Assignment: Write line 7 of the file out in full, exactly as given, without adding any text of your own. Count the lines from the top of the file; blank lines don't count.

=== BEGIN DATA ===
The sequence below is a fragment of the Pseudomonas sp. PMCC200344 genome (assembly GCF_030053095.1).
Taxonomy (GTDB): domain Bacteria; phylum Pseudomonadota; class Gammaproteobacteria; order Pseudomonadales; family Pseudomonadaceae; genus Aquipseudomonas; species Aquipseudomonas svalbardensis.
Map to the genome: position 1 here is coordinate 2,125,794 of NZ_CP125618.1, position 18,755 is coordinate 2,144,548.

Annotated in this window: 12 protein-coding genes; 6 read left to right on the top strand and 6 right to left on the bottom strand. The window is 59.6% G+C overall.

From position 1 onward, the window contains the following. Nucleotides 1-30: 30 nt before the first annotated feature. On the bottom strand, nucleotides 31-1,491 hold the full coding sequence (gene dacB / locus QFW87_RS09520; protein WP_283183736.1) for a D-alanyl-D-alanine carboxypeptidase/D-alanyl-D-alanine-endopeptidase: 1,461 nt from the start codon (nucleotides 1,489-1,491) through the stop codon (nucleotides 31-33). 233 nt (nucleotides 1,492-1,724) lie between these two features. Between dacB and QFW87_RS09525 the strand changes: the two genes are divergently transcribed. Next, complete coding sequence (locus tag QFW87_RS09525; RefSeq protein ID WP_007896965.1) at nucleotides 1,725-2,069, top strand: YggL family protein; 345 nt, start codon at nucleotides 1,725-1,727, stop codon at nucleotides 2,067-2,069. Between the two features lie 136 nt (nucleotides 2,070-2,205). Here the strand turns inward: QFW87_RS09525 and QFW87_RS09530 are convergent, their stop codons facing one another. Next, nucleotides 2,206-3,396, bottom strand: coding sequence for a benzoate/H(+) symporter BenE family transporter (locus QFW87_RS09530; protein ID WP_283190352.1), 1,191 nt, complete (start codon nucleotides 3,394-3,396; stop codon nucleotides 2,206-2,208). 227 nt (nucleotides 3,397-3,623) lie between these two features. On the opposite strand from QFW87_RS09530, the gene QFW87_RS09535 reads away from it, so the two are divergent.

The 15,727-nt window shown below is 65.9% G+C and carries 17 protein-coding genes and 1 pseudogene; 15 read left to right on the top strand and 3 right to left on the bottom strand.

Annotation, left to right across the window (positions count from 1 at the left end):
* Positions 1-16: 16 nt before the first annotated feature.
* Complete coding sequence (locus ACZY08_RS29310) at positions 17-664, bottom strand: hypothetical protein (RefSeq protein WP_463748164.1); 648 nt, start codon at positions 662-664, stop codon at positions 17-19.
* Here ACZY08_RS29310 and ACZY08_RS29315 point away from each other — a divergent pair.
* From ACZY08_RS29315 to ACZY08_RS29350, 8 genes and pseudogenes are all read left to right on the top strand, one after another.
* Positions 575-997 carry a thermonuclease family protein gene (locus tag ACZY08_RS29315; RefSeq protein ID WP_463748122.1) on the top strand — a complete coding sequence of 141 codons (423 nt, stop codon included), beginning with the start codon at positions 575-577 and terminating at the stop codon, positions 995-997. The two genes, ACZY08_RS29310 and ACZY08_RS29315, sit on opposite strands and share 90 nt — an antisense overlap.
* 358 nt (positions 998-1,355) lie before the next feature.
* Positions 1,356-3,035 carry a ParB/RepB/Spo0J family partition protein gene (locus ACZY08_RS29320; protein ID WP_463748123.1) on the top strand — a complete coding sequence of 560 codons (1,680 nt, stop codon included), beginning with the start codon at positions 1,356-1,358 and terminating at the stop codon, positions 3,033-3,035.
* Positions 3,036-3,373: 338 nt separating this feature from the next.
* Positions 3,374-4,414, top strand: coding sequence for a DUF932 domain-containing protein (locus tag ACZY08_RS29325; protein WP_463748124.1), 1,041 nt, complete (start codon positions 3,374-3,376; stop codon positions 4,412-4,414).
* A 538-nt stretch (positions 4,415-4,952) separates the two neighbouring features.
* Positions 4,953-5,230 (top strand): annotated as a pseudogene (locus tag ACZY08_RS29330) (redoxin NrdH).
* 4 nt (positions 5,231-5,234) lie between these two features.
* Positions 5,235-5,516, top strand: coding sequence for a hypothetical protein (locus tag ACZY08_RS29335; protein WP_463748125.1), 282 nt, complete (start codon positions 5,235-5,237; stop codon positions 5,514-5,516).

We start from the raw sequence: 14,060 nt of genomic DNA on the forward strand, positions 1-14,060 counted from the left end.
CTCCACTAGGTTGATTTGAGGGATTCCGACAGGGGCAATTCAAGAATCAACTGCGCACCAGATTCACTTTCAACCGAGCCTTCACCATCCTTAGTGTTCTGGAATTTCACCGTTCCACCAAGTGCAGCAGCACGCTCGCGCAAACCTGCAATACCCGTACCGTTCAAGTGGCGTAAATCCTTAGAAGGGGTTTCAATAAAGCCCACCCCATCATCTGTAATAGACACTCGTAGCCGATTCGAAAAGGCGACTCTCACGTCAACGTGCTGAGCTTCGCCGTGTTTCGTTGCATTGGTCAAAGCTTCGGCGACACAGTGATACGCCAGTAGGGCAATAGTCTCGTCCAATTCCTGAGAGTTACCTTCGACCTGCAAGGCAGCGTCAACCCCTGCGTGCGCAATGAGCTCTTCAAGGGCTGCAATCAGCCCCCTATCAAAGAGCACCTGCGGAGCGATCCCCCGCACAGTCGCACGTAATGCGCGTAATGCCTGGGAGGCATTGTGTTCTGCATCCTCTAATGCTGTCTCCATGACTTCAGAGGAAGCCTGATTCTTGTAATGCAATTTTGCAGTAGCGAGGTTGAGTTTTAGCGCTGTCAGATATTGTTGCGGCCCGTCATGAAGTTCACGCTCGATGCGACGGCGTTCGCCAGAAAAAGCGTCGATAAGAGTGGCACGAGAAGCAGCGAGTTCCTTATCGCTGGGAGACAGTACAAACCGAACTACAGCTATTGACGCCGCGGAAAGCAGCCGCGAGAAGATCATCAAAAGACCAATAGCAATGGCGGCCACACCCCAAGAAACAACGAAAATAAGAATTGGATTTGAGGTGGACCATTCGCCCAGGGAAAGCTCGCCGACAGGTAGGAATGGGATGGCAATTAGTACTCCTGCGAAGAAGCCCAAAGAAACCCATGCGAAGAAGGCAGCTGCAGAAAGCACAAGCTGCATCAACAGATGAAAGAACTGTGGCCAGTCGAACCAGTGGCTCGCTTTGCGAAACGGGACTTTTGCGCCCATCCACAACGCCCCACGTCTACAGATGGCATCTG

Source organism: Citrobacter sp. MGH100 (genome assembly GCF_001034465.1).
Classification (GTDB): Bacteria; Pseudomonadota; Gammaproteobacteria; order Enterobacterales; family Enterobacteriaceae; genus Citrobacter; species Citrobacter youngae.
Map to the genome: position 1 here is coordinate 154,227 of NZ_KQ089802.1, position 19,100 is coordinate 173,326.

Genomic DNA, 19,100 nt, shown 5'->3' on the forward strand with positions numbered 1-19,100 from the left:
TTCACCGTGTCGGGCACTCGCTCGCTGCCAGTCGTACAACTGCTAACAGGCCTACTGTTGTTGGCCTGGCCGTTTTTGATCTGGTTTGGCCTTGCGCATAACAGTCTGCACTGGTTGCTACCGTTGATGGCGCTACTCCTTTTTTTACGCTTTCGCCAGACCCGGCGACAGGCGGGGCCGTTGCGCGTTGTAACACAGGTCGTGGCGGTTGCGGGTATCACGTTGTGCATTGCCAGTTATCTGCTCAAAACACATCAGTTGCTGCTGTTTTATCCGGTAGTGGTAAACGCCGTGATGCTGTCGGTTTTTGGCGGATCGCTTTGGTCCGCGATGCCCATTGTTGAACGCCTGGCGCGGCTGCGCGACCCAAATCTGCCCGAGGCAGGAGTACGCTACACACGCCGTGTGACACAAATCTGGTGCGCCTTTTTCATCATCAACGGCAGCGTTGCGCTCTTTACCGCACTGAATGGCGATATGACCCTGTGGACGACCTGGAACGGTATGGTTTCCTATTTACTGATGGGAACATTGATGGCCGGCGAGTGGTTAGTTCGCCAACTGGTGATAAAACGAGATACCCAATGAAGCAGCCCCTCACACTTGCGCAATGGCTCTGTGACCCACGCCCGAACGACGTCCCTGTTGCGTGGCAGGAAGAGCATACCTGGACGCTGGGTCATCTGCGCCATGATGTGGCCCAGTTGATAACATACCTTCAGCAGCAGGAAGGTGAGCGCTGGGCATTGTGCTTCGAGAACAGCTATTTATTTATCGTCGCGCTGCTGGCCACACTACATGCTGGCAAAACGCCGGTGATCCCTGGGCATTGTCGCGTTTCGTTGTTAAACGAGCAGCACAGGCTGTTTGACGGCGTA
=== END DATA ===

Annotation, left to right across the window (positions count from 1 at the left end):